Second-graders Turn Filmmakers, Documenting The Wild

April 10, 1991|By Marc LeGoff | Marc LeGoff,Staff writer

Seven-year-old Tara Murray is "drawing with wolves" this week.

And Dominic Sessa and Alexander Quach are drawing with jaguars and monkeys.

These three second-graders, along with 15 others from Waterloo Elementary School and a handful from the Maryland School for the Deaf in Columbia, are participating in a filmmaking workshop conducted by wildlife photographer Martin Kratt at Waterloo.

During his weeklongvisit coordinated through the Artists in Residence program of the Howard County Arts Council, Kratt says, he hopes to instill in the children an appreciation for filmmaking as well as a concern for the environment and vanishing wildlife.

"I try to impart to the kids that they can do whatever they want to with their lives, whether they're interested in photography, art, wildlife -- or anything," said Kratt, 25. "They can sit at home and experience life by watching TV, or theycan go outside and visit a stream or park and see nature firsthand."

The workshop was coordinated by Gifted and Talented resources teacher Keith Zembower and art instructor Lee Schwartz. Joining selectedWaterloo second-and third-graders are six elementary school studentsfrom the Maryland School for the Deaf's Columbia campus, located across the street.

"We feel that this filmmaking residency is a unique opportunity for hearing and hearing-impaired students to work together cooperatively. It's also a lot of fun," Zembower said.

The pupils were chosen based on their ability to draw and their interest in wildlife.

Each child drew a picture of an animal that lives in theAmazon rain forest and studied its habitat, behavior and diet. Laterthis week, all the drawings will be videotaped and made into a documentary-style film.

Youngsters from Waterloo will narrate -- and those from the School for the Deaf will sign -- a short segment about their animals. The entire film will be both narrated and signed.

Kratt told the children to sketch their animals as realistically as possible because the project is to be an educational film that their schoolmates will view. Copies of the film will also be sent to the WorldWildlife Foundation and the Baltimore Zoo.

"Oops. I thought I could draw it any way I wanted," said Dominic, 7, who yesterday morning had already colored the ears of his jaguar bright blue and green. Instead of starting over, however, he decided to finish the rest of his big cat with more lifelike hues.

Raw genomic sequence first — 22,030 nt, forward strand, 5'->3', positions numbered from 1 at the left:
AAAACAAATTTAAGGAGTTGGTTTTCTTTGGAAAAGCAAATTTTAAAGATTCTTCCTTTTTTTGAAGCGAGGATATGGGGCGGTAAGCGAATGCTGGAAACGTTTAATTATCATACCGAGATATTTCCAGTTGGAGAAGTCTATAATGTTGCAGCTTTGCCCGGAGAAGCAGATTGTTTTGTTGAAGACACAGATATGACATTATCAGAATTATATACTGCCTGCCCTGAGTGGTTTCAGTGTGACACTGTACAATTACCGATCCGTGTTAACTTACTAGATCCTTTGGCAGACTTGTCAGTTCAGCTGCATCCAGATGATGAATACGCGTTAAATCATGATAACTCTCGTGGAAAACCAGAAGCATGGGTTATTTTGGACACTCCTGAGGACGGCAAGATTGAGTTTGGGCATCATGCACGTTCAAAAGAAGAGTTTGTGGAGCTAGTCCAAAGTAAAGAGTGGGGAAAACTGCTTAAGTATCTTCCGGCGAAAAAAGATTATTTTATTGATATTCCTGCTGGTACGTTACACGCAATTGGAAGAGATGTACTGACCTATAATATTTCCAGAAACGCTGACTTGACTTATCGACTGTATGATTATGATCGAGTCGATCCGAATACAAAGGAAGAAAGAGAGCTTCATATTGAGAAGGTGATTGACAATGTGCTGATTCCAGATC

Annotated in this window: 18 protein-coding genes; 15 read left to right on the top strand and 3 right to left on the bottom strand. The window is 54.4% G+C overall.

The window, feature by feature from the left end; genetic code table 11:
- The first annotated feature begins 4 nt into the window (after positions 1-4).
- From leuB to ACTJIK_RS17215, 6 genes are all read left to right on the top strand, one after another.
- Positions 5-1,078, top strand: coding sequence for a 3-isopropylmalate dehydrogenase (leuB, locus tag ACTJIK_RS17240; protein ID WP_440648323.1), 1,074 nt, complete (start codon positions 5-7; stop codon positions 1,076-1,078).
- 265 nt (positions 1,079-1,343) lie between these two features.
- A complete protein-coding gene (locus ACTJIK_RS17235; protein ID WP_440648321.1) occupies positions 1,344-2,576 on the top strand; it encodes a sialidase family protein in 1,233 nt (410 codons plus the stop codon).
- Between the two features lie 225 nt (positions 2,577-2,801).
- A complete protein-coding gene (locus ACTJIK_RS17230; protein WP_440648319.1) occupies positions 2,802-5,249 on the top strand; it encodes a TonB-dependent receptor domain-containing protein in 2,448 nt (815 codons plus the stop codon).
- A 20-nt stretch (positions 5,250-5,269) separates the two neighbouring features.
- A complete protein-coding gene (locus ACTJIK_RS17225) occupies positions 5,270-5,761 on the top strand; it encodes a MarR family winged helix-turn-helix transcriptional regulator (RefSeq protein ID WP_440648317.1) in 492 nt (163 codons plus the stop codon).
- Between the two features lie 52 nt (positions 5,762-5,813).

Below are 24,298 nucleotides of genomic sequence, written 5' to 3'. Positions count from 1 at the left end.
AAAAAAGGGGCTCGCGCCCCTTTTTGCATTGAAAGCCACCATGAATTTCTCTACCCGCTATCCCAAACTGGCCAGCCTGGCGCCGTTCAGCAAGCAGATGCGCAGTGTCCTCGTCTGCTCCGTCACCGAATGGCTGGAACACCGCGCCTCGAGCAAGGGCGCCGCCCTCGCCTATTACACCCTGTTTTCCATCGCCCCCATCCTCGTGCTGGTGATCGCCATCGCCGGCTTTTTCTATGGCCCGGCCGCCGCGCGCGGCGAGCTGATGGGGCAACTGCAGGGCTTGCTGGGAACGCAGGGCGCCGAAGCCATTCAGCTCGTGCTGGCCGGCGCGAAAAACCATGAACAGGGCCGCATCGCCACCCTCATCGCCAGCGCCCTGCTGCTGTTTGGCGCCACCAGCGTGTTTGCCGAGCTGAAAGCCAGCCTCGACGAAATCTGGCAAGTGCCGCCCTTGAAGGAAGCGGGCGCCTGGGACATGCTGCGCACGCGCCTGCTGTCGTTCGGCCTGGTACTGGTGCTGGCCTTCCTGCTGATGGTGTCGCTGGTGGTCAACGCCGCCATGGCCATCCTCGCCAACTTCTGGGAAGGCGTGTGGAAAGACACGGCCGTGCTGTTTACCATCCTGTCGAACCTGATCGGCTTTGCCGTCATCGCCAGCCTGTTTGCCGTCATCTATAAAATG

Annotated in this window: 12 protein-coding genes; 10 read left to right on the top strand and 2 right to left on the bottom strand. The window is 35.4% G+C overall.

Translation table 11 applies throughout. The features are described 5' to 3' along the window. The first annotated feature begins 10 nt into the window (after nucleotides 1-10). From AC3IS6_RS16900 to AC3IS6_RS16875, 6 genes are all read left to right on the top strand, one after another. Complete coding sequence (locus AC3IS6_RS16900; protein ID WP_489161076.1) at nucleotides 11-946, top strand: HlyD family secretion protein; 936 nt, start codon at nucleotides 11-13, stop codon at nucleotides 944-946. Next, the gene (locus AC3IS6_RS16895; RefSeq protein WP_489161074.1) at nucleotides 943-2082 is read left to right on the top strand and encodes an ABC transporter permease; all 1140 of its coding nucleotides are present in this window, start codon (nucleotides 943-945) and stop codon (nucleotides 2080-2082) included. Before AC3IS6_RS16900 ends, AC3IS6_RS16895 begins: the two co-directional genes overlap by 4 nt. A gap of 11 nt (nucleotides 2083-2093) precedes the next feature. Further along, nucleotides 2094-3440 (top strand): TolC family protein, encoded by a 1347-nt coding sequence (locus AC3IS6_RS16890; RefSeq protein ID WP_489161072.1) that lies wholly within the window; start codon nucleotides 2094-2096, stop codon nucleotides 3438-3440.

Dominic said he learned that "jaguars can carry a 150-pound animal they've killed all the way to the tippy-top of the tree. That's a lot of work.

"Originally, I wanted to have (the cat) splitting open an elephant, but Martin said that would be too violent and bloody," he said. "I guess I'll just make it running around the jungle."

Evelyn Hill Johnson and Carol Snyder, teachers at the Maryland School for the Deaf, told their pupils to tryto draw things proportionately. "Think about it. You can't have a snake taller than the tree it lives in," Johnson said.

Waterloo PTA cultural arts representative Janice Falk saw Kratt at an arts showcase she attended and was impressed by his artistic and enthusiastic approach to teaching. Kratt's weeklong residency in Howard County is being paid for by a $500 grant from the Howard County Arts Council, matched by the two schools.

Although he had given lectures and shown his wildlife films to pupils before, Kratt says this is his first filmmaking workshop where the youngsters will produce their own film.

On Monday, he showed two of his films, one about Costa Rica and the other about Madagascar, in the Waterloo auditorium during an assembly.

Kratt is the winner of the 1990 Hal Kammerer film award and otherphotography awards.

He and his college-age brother shoot and narrate the films themselves. The New Jersey native is talking to educational television producers about creating his own wildlife series.

"I try to make my films humorous and accessible to a general audience. More like a wildlife adventure, not just a wildlife documentary," he said.

Kratt says that sharing his knowledge with the children isalmost as much fun as the actual filming.

In one scene of the films he showed Monday, he was lying in the sand observing giant sea turtles. "It was kind of a mess. The turtles were moving all around, andthere was sand flying everywhere," he said.

And just like he toldhis young audience earlier, "I was exactly where I wanted to be, doing exactly what I love to do."

Baltimore Sun Articles
Please note the green-lined linked article text has been applied commercially without any involvement from our newsroom editors, reporters or any other editorial staff.